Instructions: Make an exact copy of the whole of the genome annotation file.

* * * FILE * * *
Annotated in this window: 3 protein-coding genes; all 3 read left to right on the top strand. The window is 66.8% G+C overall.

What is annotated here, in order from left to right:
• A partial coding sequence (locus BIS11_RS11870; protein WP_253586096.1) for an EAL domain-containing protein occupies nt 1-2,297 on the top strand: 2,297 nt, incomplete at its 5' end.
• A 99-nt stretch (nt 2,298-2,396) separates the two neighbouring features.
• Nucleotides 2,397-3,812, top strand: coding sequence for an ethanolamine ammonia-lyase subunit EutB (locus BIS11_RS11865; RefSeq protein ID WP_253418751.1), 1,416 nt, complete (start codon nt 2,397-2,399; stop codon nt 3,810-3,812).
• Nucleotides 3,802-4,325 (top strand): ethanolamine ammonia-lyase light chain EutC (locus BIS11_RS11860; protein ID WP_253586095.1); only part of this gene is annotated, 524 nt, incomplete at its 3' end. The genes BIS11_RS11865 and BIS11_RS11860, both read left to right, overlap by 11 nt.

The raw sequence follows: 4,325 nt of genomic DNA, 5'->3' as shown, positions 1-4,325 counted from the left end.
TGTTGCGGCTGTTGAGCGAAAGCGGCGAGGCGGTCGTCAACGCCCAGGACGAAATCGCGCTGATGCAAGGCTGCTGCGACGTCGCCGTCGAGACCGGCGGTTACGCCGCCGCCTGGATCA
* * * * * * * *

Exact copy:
Annotated in this window: 3 protein-coding genes; all 3 read left to right on the top strand. The window is 66.8% G+C overall.

What is annotated here, in order from left to right:
• A partial coding sequence (locus BIS11_RS11870; protein WP_253586096.1) for an EAL domain-containing protein occupies nt 1-2,297 on the top strand: 2,297 nt, incomplete at its 5' end.
• A 99-nt stretch (nt 2,298-2,396) separates the two neighbouring features.
• Nucleotides 2,397-3,812, top strand: coding sequence for an ethanolamine ammonia-lyase subunit EutB (locus BIS11_RS11865; RefSeq protein ID WP_253418751.1), 1,416 nt, complete (start codon nt 2,397-2,399; stop codon nt 3,810-3,812).
• Nucleotides 3,802-4,325 (top strand): ethanolamine ammonia-lyase light chain EutC (locus BIS11_RS11860; protein ID WP_253586095.1); only part of this gene is annotated, 524 nt, incomplete at its 3' end. The genes BIS11_RS11865 and BIS11_RS11860, both read left to right, overlap by 11 nt.

The raw sequence follows: 4,325 nt of genomic DNA, 5'->3' as shown, positions 1-4,325 counted from the left end.
TGTTGCGGCTGTTGAGCGAAAGCGGCGAGGCGGTCGTCAACGCCCAGGACGAAATCGCGCTGATGCAAGGCTGCTGCGACGTCGCCGTCGAGACCGGCGGTTACGCCGCCGCCTGGATCA